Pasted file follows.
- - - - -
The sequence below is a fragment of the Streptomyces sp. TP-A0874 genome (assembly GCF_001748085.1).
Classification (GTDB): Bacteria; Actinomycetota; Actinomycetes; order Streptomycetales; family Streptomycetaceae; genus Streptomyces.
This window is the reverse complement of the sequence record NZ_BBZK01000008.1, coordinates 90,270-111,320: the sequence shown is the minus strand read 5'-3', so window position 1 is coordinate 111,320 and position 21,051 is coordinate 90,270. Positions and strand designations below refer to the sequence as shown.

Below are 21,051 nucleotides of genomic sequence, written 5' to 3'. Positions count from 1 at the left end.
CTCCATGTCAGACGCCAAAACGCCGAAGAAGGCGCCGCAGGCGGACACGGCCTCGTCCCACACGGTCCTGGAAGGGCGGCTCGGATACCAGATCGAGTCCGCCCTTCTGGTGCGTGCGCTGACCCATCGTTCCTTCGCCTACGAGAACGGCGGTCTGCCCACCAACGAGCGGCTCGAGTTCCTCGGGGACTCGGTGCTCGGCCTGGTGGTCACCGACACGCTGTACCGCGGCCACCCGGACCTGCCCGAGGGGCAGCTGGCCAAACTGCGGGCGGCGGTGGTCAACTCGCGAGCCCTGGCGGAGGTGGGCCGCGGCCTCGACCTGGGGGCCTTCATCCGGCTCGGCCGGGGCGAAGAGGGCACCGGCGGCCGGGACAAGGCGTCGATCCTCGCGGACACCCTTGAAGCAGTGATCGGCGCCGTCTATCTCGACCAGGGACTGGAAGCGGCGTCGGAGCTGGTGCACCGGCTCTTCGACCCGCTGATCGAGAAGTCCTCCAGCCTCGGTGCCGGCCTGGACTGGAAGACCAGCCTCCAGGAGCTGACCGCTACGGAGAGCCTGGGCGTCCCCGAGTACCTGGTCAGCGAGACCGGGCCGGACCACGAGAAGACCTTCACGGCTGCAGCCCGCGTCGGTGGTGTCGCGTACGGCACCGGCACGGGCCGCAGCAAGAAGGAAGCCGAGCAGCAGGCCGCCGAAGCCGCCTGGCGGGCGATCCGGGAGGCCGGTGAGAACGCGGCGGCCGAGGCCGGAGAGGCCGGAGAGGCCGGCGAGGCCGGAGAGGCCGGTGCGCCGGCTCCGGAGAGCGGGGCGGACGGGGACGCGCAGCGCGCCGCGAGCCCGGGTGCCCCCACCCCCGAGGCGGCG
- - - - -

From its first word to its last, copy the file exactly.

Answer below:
The sequence below is a fragment of the Streptomyces sp. TP-A0874 genome (assembly GCF_001748085.1).
Classification (GTDB): Bacteria; Actinomycetota; Actinomycetes; order Streptomycetales; family Streptomycetaceae; genus Streptomyces.
This window is the reverse complement of the sequence record NZ_BBZK01000008.1, coordinates 90,270-111,320: the sequence shown is the minus strand read 5'-3', so window position 1 is coordinate 111,320 and position 21,051 is coordinate 90,270. Positions and strand designations below refer to the sequence as shown.

Below are 21,051 nucleotides of genomic sequence, written 5' to 3'. Positions count from 1 at the left end.
CTCCATGTCAGACGCCAAAACGCCGAAGAAGGCGCCGCAGGCGGACACGGCCTCGTCCCACACGGTCCTGGAAGGGCGGCTCGGATACCAGATCGAGTCCGCCCTTCTGGTGCGTGCGCTGACCCATCGTTCCTTCGCCTACGAGAACGGCGGTCTGCCCACCAACGAGCGGCTCGAGTTCCTCGGGGACTCGGTGCTCGGCCTGGTGGTCACCGACACGCTGTACCGCGGCCACCCGGACCTGCCCGAGGGGCAGCTGGCCAAACTGCGGGCGGCGGTGGTCAACTCGCGAGCCCTGGCGGAGGTGGGCCGCGGCCTCGACCTGGGGGCCTTCATCCGGCTCGGCCGGGGCGAAGAGGGCACCGGCGGCCGGGACAAGGCGTCGATCCTCGCGGACACCCTTGAAGCAGTGATCGGCGCCGTCTATCTCGACCAGGGACTGGAAGCGGCGTCGGAGCTGGTGCACCGGCTCTTCGACCCGCTGATCGAGAAGTCCTCCAGCCTCGGTGCCGGCCTGGACTGGAAGACCAGCCTCCAGGAGCTGACCGCTACGGAGAGCCTGGGCGTCCCCGAGTACCTGGTCAGCGAGACCGGGCCGGACCACGAGAAGACCTTCACGGCTGCAGCCCGCGTCGGTGGTGTCGCGTACGGCACCGGCACGGGCCGCAGCAAGAAGGAAGCCGAGCAGCAGGCCGCCGAAGCCGCCTGGCGGGCGATCCGGGAGGCCGGTGAGAACGCGGCGGCCGAGGCCGGAGAGGCCGGAGAGGCCGGCGAGGCCGGAGAGGCCGGTGCGCCGGCTCCGGAGAGCGGGGCGGACGGGGACGCGCAGCGCGCCGCGAGCCCGGGTGCCCCCACCCCCGAGGCGGCG